Naked Objects: 14 Years On

Dan Haywood & Jeroen van der Wal

A Quick Introduction

  • Apache Isis is a Java framework that uses Apache Wicket and JBoss RestEasy (JAX-RS) for its presentation layer, and DataNucleus for its persistence layer (using JDO).

  • To use Apache Isis you don’t need to know any Wicket or JAX-RS, but you will over time become familiar with DataNucleus' JDO annotations.

  • Apache Isis is itself built using Apache Maven, and the framework provides a Maven archetype as the starting point for your own domain applications

A framework, not a library

  • Apache Isis is a framework, not a library

  • (Generally speaking) the framework calls your code, not the other way around

    • acts as a container

  • It implements the hexagonal architecture (also known as ports-and-adapters).

For Problem Solvers…​

  • Apache Isis' sweet spot is for back-office "line-of-business" systems, for complex domains

  • The end-users of such systems are often quite expert in the domain

  • The naked objects philosophy is to empower such users with the tools to do their job, without prescribing how to do that job

  • The Wicket viewer is designed for this environment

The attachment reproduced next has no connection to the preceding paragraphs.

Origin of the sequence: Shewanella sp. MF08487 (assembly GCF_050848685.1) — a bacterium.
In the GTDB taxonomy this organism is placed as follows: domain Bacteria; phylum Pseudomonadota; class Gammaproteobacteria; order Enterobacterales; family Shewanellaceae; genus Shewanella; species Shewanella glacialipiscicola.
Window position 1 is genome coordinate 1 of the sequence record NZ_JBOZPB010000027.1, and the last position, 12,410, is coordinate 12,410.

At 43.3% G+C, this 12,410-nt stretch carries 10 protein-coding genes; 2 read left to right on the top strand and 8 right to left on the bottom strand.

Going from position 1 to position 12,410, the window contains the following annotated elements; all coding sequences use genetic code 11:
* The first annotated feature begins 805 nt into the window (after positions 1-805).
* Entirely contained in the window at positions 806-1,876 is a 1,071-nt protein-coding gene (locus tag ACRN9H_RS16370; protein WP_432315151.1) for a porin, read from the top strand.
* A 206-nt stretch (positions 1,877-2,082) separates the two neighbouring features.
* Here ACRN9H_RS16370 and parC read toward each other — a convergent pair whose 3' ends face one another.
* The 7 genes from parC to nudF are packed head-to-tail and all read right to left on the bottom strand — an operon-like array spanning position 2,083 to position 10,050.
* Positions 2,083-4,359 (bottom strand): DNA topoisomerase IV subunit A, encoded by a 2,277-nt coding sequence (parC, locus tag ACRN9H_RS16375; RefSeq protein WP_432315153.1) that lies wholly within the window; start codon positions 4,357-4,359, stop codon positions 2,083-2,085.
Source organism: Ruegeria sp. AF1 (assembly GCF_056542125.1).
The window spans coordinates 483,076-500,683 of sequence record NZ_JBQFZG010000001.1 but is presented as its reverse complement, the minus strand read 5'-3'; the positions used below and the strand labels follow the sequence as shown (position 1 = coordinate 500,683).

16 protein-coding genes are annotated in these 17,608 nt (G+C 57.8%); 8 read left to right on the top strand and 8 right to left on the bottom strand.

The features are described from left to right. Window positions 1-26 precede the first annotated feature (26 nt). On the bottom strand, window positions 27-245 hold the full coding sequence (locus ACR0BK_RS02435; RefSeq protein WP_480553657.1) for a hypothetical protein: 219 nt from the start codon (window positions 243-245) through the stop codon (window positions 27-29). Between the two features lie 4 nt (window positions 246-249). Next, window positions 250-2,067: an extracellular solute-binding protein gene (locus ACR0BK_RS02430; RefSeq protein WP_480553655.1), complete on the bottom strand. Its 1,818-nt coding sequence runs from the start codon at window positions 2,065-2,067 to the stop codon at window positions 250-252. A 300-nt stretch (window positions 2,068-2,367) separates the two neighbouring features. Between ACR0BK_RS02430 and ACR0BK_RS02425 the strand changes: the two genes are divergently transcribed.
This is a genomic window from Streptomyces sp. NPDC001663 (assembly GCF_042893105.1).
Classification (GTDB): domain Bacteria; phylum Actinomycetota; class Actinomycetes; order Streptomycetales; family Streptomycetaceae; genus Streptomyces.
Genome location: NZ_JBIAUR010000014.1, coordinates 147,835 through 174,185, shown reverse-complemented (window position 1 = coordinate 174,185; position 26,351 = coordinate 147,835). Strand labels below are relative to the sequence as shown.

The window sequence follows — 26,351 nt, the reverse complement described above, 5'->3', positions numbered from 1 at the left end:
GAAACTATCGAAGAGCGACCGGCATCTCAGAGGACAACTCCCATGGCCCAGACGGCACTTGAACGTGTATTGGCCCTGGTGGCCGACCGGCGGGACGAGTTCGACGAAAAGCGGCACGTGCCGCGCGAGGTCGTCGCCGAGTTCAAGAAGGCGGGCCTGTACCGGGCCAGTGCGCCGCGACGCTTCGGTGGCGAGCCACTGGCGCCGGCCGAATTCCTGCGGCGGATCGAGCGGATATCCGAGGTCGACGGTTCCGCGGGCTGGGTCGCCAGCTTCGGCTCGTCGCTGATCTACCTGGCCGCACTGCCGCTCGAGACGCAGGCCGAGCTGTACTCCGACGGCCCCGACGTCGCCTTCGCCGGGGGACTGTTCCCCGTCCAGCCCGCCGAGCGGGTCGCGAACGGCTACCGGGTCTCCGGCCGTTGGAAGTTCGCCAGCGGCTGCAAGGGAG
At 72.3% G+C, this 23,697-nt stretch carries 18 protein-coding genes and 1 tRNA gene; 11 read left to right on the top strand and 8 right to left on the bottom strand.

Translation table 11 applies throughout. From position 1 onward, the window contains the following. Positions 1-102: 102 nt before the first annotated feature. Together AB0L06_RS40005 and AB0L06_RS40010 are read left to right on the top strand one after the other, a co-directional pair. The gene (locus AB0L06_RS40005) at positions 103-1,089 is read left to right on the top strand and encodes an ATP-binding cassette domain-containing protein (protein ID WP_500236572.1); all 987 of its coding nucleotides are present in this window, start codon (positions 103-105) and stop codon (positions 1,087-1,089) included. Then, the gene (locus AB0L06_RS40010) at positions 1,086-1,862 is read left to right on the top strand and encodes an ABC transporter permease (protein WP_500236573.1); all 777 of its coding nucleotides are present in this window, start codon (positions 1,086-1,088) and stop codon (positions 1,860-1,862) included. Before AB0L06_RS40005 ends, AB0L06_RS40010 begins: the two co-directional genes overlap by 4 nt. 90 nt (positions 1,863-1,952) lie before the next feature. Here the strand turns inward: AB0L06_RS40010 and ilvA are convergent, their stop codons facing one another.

…​ or Process Followers

  • On the other hand, sometimes the users are not domain experts and require more guidance

  • The Wicket viewer does provide an extensibility API to allow more customized/tailored views

  • Alternatively, the REST API automatically provided by the Restful Objects viewer can be used as the backend to custom mobile apps (eg AngularJS) or for microservices

  • A Swagger UI makes the REST API easy to develop against


  • The Apache Isis "applib" is the single point of contact between domain objects and the rest of the framework

  • It mainly consists of the API to a variety of domain services

  • It also defines a number of value types that can optionally be used (eg Password, Blob) and for i18n support (TranslatableString)

Exercise: Choose a domain

  • Choose a small domain to work on throughout this tutorial

    • 3 or 4 entities, say

  • For example:

    • holiday cottage letting

    • lending library

    • restaurant reviews

    • contact manager

    • taxi-ride booking system

About this tutorial

  • This tutorial lives at

  • Use the arrow keys to move from topic to topic